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The biggest US banks spent more than $1bn on severance costs during the first six months of 2023, underscoring the steep price of unwinding Wall Street’s overexpansion during the coronavirus pandemic.
Goldman Sachs, which has been hit particularly hard by a slowdown in trading and investment banking, on Wednesday became the latest big bank to take a charge for recent job cuts, telling investors it had spent $260mn in the first half of the year in severance costs. Goldman has laid off about 3,400 employees, or about 7 per cent of its overall staff, this year.
On Tuesday, Morgan Stanley, which has let go about 3,000 employees this year, said it had spent more than $300mn on staff reductions. Citigroup last week said severance cheques had added $450mn to its expenses. The bank announced last month it had nearly completed 5,000 job cuts.
“I think there is going to be more right-sizing in investment banking,” said Michael Karp at Options Group, a Wall Street headhunter. “For the rest of the year, it’s going to be a fire-two-to-hire-one situation at most of the big firms.”
Many Wall Street groups now concede they grew their headcounts too aggressively during the pandemic to cope with a spurt of trading and dealmaking at a time when working from home was hurting productivity.
The feast-to-famine swing of the past few years has been swift even by the standards of investment banking, which has always been a cyclical business. Wall Street’s biggest employers have collectively announced more than 11,000 lay-offs this year.
Executives are divided on whether they will have to make more job cuts — and pay out more in severance — as the year progresses.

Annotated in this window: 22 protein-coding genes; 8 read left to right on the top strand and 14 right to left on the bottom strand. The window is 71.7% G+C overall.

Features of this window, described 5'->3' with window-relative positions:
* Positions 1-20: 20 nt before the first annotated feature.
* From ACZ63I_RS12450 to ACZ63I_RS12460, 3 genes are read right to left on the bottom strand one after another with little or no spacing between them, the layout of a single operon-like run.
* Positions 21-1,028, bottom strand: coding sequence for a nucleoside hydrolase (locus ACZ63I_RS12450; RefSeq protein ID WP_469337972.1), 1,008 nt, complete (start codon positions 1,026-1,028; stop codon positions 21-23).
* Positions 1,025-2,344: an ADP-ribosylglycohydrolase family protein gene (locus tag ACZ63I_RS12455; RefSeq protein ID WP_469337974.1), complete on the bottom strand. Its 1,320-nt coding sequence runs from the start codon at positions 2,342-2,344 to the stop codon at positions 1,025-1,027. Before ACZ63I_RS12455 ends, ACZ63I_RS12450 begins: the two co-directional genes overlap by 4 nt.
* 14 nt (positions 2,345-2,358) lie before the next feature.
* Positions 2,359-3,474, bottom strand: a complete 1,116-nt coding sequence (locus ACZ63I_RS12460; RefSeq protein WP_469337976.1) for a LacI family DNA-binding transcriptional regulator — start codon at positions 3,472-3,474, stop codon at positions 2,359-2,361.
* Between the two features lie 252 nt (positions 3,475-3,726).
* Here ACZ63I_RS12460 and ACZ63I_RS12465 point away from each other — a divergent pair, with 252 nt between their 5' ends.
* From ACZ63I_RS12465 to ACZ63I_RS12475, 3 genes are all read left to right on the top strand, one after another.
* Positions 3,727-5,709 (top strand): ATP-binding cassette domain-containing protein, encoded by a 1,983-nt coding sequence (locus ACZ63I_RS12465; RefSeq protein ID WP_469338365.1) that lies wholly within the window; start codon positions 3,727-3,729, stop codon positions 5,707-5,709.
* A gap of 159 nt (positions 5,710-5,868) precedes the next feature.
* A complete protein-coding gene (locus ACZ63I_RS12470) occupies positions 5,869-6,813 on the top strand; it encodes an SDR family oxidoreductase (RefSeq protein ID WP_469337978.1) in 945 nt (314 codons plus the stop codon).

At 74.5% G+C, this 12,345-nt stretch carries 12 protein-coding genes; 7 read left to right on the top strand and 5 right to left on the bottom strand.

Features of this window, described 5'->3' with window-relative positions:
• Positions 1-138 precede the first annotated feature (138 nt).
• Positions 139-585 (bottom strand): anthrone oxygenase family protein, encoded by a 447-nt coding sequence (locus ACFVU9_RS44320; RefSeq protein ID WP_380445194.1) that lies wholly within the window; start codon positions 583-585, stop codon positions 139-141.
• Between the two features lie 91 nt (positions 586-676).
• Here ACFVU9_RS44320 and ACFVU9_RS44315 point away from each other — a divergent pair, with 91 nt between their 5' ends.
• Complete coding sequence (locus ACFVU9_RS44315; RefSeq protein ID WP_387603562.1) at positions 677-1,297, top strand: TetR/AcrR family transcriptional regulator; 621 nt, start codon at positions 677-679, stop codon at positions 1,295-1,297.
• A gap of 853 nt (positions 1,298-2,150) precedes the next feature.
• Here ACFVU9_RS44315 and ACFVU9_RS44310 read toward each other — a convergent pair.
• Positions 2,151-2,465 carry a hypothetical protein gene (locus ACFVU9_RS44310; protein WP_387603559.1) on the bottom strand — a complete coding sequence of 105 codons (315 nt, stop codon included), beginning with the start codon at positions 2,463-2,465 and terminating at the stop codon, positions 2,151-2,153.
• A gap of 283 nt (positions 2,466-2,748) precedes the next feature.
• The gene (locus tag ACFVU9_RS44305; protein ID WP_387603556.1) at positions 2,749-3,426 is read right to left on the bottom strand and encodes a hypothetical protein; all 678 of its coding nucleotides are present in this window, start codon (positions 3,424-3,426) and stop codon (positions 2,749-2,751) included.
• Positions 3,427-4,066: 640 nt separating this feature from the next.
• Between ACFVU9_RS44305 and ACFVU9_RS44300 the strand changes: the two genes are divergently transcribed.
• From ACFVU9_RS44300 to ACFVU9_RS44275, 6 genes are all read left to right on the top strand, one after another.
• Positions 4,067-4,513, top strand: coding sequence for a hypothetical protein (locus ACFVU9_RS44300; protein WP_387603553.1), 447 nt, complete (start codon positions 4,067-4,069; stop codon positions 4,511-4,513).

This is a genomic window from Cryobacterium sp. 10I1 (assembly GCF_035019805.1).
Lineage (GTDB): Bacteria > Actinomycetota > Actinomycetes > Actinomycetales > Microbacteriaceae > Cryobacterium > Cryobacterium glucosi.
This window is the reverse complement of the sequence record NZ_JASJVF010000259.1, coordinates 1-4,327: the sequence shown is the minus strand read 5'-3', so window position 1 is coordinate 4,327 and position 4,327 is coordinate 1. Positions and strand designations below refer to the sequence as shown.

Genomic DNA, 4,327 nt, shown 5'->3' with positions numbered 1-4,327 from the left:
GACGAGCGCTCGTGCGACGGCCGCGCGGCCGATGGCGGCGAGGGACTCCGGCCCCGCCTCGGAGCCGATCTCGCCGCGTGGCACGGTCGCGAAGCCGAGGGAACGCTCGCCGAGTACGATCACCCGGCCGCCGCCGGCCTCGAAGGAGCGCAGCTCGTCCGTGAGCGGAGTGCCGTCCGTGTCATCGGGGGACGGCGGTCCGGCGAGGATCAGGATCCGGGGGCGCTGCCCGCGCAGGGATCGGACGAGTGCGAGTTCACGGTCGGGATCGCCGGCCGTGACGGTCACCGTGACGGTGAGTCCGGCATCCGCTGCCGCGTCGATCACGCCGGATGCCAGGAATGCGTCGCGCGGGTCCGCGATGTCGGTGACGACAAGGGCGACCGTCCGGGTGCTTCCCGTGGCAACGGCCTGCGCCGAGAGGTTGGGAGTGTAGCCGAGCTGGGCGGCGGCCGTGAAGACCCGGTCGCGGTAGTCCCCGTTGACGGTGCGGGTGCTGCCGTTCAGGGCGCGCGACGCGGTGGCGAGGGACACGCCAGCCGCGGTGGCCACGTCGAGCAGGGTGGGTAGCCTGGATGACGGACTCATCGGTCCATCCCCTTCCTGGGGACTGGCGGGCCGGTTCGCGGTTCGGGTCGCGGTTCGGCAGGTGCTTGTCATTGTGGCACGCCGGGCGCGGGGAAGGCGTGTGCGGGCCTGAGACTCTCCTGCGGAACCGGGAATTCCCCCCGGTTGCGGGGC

Morgan Stanley chief financial officer Sharon Yeshaya told analysts this week that the bank expected to benefit from a backlog of deals and wanted to “enhance [its] footprint to best position for the opportunity”.
Goldman chief executive David Solomon said his bank would implement another round of performance-based job cuts, a practice which it had put on hold during the pandemic before restarting it last year. But Solomon said there were “no other specific plans on the headcount now”.
Citi, on the other hand, hinted that more lay-offs could be coming. “As we move through the second half of the year, we will be in a position to focus on the third leg of bringing down our expense base through a leaner organisational model,” Citi chief executive Jane Fraser told analysts last week.
Wells Fargo told investors it expected its headcount — which has fallen by 5,000 this year and 40,000 since the midpoint of 2020 — to decline further this year. It was one of the few large banks that did not expand during the pandemic, in part because it is operating under a regulatory asset cap following various legal and compliance infractions.
San Francisco-based Wells, which has a business that skews more towards retail banking rather than deals and trading, increased its outlook for expenses for this year by $800mn. The vast majority of the rise is tied to job cuts. The bank declined to say how much of the increased costs it had already incurred.
Bank of America reported on Tuesday that it had cut 4,000 positions, or about 2 per cent of its overall workforce, in the second quarter. BofA has eliminated positions mostly by attrition and so has avoided having to pay large severance cheques.
JPMorgan Chase, the largest US bank by assets with sprawling retail, investment banking and trading operations, is the one big bank bucking the trend. Its headcount rose to 300,000 in the second quarter, an 8 per cent increase on the same period last year.
This does not account for the employees joining from First Republic, the California-based lender it acquired in May and whose employees officially joined JPMorgan in July.